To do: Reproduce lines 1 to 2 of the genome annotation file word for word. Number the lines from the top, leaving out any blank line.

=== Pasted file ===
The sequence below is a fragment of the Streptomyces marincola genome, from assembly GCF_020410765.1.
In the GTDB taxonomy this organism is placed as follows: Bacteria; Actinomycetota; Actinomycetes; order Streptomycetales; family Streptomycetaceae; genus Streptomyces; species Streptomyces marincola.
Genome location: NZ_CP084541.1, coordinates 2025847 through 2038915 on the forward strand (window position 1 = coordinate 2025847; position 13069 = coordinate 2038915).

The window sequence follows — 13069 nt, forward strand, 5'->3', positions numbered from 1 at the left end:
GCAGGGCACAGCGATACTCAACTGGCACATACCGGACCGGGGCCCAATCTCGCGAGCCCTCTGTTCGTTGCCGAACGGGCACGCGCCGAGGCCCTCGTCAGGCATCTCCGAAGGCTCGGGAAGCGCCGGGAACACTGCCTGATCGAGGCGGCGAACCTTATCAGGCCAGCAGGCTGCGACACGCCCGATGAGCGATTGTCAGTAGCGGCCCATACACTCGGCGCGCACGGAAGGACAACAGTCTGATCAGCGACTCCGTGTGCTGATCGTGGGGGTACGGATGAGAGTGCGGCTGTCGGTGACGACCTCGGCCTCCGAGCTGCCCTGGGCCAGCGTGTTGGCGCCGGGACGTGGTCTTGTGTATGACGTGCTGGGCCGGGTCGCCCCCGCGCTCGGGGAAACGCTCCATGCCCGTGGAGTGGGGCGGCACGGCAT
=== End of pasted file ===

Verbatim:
The sequence below is a fragment of the Streptomyces marincola genome, from assembly GCF_020410765.1.
In the GTDB taxonomy this organism is placed as follows: Bacteria; Actinomycetota; Actinomycetes; order Streptomycetales; family Streptomycetaceae; genus Streptomyces; species Streptomyces marincola.